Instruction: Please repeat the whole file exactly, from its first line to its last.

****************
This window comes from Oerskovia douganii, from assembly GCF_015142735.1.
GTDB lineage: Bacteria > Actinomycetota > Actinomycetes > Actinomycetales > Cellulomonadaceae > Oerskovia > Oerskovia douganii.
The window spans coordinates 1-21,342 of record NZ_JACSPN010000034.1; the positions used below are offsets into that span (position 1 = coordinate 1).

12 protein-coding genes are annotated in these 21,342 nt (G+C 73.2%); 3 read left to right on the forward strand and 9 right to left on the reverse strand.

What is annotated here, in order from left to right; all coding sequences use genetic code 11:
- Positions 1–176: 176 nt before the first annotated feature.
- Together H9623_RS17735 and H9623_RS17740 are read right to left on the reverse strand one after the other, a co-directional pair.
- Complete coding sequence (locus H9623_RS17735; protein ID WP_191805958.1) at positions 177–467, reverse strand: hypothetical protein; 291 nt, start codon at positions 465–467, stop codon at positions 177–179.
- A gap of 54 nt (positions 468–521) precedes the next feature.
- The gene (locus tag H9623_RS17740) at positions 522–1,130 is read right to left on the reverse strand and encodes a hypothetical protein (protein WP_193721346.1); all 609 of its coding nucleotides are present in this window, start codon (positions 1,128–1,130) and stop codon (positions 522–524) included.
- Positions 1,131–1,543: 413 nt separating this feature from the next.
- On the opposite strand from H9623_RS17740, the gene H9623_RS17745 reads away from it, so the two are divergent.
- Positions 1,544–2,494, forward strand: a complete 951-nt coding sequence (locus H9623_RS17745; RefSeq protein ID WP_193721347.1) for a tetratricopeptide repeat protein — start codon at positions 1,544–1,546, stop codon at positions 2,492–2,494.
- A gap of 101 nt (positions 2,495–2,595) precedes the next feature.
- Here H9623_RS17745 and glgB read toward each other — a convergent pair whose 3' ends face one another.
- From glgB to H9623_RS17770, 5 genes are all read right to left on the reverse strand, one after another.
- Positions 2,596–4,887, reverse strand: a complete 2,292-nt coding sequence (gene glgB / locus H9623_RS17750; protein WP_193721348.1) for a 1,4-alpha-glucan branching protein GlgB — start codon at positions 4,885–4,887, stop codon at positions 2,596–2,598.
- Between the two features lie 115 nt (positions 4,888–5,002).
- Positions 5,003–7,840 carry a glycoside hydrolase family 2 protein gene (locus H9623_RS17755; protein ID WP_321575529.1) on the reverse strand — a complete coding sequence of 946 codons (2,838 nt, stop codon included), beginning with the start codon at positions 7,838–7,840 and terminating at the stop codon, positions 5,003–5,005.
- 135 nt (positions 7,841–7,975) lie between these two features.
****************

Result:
This window comes from Oerskovia douganii, from assembly GCF_015142735.1.
GTDB lineage: Bacteria > Actinomycetota > Actinomycetes > Actinomycetales > Cellulomonadaceae > Oerskovia > Oerskovia douganii.
The window spans coordinates 1-21,342 of record NZ_JACSPN010000034.1; the positions used below are offsets into that span (position 1 = coordinate 1).

12 protein-coding genes are annotated in these 21,342 nt (G+C 73.2%); 3 read left to right on the forward strand and 9 right to left on the reverse strand.

What is annotated here, in order from left to right; all coding sequences use genetic code 11:
- Positions 1–176: 176 nt before the first annotated feature.
- Together H9623_RS17735 and H9623_RS17740 are read right to left on the reverse strand one after the other, a co-directional pair.
- Complete coding sequence (locus H9623_RS17735; protein ID WP_191805958.1) at positions 177–467, reverse strand: hypothetical protein; 291 nt, start codon at positions 465–467, stop codon at positions 177–179.
- A gap of 54 nt (positions 468–521) precedes the next feature.
- The gene (locus tag H9623_RS17740) at positions 522–1,130 is read right to left on the reverse strand and encodes a hypothetical protein (protein WP_193721346.1); all 609 of its coding nucleotides are present in this window, start codon (positions 1,128–1,130) and stop codon (positions 522–524) included.
- Positions 1,131–1,543: 413 nt separating this feature from the next.
- On the opposite strand from H9623_RS17740, the gene H9623_RS17745 reads away from it, so the two are divergent.
- Positions 1,544–2,494, forward strand: a complete 951-nt coding sequence (locus H9623_RS17745; RefSeq protein ID WP_193721347.1) for a tetratricopeptide repeat protein — start codon at positions 1,544–1,546, stop codon at positions 2,492–2,494.
- A gap of 101 nt (positions 2,495–2,595) precedes the next feature.
- Here H9623_RS17745 and glgB read toward each other — a convergent pair whose 3' ends face one another.
- From glgB to H9623_RS17770, 5 genes are all read right to left on the reverse strand, one after another.
- Positions 2,596–4,887, reverse strand: a complete 2,292-nt coding sequence (gene glgB / locus H9623_RS17750; protein WP_193721348.1) for a 1,4-alpha-glucan branching protein GlgB — start codon at positions 4,885–4,887, stop codon at positions 2,596–2,598.
- Between the two features lie 115 nt (positions 4,888–5,002).
- Positions 5,003–7,840 carry a glycoside hydrolase family 2 protein gene (locus H9623_RS17755; protein ID WP_321575529.1) on the reverse strand — a complete coding sequence of 946 codons (2,838 nt, stop codon included), beginning with the start codon at positions 7,838–7,840 and terminating at the stop codon, positions 5,003–5,005.
- 135 nt (positions 7,841–7,975) lie between these two features.